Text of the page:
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Arithmetic Functions: Factorials

You can copy-paste this code to follow along at this point in the lesson:

# Using for loop
def fact_loop(num):

    if num < 0:
        return 0
    if num == 0:
        return 1

    factorial = 1
    for k in range(1, num + 1):
        factorial = k * factorial

    return factorial

# Using recursion
def fact_recursion(num):

    if num < 0:
        return 0

    if num == 0:
        return 1

    return num * fact_recursion(num - 1)

00:00 In this lesson, we’ll begin our exploration of the arithmetic functions in the math module. In particular, we’ll take a look at an example involving the factorial function.

00:11 The math module defines many number-theoretic type functions and a few classification-type functions. There are a few functions that have to do with rounding, and these are ceil(), floor(), and truncation, or trunc().

00:25 And then there are a few for combinatorial computations. These are factorial(), perm(), and comb(). And then there are some classification-type functions, so these all return a Boolean. And then there are functions that are reducers, so these are functions that take either an iterable as an argument or a variable number of arguments and then produce a single value.

00:45 Definitely take a look at the online documentation for the math module so you can see what all the other functions are and some examples.

00:55 Now, I wanted to show you an example as to why you would want to use some of the functions in the math module instead of, say, building your own functions, and I wanted to do this using the factorial() function.

01:07 You may remember from, say, high school math, that n factorial where n is a positive integer is the product of the first integers from 1 through n.

01:18 Now here, n is supposed to be a positive integer. However, for convenience, we define 0 factorial to equal 1. Here are some examples of computing a factorial. So, 3 factorial, 1 times 2 times 3, that’s 6.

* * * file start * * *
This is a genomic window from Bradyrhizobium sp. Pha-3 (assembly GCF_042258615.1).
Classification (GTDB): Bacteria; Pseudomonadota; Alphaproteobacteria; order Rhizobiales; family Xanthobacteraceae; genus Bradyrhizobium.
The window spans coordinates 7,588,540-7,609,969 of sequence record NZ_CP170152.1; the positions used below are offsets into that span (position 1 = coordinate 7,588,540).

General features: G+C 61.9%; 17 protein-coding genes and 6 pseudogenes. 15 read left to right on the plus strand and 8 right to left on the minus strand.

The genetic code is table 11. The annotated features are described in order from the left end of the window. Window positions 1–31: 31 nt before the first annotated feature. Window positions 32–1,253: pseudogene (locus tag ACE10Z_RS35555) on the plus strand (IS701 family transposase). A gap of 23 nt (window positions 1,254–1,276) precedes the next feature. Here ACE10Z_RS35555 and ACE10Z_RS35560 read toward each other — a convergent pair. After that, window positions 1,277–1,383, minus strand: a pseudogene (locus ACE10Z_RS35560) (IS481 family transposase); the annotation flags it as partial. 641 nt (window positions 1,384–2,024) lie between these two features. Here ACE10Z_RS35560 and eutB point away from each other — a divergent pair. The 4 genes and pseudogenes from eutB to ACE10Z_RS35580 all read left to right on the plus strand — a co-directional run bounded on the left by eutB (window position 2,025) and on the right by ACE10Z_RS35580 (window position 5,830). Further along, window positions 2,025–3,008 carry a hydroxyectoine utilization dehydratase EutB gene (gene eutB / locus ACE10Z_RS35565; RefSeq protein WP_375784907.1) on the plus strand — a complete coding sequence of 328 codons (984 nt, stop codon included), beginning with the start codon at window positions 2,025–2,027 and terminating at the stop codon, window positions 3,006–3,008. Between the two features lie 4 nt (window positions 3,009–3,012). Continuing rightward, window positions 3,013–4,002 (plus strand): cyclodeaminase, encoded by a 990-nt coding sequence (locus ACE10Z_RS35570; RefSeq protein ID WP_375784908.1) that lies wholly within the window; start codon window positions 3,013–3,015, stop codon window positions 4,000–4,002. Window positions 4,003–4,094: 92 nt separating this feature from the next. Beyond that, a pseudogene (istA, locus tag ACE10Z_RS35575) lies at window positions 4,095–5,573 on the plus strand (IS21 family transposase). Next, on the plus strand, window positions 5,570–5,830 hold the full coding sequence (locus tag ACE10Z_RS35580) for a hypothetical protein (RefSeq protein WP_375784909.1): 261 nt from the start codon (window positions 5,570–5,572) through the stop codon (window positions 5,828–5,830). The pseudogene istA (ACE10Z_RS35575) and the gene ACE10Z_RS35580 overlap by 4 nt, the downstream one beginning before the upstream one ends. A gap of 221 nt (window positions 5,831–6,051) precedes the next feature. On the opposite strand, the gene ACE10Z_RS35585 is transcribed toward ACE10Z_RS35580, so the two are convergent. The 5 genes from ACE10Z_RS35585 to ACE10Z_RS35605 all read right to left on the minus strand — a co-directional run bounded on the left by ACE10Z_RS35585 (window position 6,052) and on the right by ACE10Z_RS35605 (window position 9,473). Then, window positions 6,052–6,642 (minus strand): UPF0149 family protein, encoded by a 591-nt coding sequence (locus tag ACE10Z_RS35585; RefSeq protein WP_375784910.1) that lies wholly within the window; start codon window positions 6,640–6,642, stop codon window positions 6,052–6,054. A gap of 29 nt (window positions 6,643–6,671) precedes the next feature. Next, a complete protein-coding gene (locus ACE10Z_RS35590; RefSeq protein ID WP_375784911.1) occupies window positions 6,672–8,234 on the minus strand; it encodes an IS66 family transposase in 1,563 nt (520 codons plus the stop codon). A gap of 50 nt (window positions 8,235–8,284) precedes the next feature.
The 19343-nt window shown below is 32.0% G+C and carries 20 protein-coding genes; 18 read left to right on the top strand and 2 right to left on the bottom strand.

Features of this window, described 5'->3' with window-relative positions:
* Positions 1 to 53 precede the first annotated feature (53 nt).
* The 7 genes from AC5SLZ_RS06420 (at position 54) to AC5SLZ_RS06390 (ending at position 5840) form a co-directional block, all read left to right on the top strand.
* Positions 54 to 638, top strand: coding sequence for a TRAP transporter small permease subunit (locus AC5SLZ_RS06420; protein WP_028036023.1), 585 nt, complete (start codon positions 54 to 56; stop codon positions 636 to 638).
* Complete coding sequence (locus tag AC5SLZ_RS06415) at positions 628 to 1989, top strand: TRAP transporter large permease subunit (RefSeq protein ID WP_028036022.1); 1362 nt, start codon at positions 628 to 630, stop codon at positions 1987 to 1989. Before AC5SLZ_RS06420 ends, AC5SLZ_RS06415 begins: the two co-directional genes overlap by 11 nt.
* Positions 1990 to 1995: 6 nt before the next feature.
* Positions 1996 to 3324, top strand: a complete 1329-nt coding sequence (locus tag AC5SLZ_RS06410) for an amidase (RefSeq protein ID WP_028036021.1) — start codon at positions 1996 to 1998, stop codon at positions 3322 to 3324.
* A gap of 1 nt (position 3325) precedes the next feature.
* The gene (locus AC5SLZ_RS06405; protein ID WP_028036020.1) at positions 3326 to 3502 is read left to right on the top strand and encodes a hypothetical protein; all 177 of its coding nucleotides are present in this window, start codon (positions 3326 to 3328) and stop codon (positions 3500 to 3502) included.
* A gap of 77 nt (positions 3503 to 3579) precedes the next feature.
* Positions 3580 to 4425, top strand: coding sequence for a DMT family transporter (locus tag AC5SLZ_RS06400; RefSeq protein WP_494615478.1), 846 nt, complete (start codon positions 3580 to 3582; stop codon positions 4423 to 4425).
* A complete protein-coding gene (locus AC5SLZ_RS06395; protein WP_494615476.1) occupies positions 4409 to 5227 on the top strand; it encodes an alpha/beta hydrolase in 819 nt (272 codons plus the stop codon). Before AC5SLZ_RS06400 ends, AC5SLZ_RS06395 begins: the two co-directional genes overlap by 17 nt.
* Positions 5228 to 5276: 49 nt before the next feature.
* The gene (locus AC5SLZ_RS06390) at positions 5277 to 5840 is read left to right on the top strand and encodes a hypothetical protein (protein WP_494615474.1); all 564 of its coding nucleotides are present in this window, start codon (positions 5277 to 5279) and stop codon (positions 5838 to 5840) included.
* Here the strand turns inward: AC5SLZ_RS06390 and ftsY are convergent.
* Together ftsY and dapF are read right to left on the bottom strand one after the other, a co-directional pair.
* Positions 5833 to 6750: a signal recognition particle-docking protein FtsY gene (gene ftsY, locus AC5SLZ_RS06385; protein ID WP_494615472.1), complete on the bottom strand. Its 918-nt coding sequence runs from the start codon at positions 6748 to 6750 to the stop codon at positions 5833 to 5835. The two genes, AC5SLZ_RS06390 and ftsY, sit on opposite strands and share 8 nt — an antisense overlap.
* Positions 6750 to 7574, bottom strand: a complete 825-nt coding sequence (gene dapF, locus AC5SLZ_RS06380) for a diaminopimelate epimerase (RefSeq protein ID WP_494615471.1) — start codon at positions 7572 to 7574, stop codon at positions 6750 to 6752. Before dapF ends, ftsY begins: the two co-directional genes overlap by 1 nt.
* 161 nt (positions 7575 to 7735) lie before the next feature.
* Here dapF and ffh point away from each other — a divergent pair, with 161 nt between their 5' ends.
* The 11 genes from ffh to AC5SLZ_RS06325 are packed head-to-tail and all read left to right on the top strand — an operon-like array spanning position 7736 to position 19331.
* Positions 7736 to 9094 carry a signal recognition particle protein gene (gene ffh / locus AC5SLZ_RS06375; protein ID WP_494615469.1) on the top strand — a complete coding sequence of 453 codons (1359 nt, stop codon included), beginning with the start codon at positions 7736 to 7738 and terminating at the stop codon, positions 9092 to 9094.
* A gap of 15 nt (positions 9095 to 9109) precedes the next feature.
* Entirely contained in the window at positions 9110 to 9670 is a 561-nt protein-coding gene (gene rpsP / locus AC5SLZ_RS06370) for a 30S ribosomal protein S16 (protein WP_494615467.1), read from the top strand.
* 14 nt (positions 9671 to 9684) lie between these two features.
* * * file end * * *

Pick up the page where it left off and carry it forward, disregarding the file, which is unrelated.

01:34 And here’s 6 factorial. And notice that these are nested. There’s factorials within factorials, so 6 factorial contains 3 factorial, 1 times 2 times 3. It also contains 4 factorial, and it also contains 5 factorial.

01:51 So a way to think about computing 6 factorial is to compute 5 factorial and then multiply it times 6. We’ll take advantage of this when we write our own implementation using recursion of the factorial function so that we can compare it with the factorial() function in the math module. All right, let’s take a look at this.

02:14 Now, go ahead and try some computations with the factorial() function. Go ahead and compute, say, the factorial of 6. You saw that this should be 720.

02:25 You also saw that factorials are nested, so the factorial of 6 can be computed by first computing the factorial of 5, and then multiplying that by 6.

02:41 Let’s compare the implementation of the factorial() function with some natural ways that you would write your own version of the factorial() function.

02:51 Computing n factorial involves multiplying the integers from 1 through n, and so maybe a way that you’re already thinking about writing a factorial function is to use a for loop.

03:03 Here’s an example of using a for loop to implement a factorial function. The code for this function is provided underneath the description of the lesson.

03:13 You first want to do some error checking, just to make sure the number entered is positive and it’s an integer, and then if it’s 0, you want to return 1, and then initialize a output variable to 1, run a for loop that multiplies the factorial times k, and then you want to return factorial. Go ahead and run that.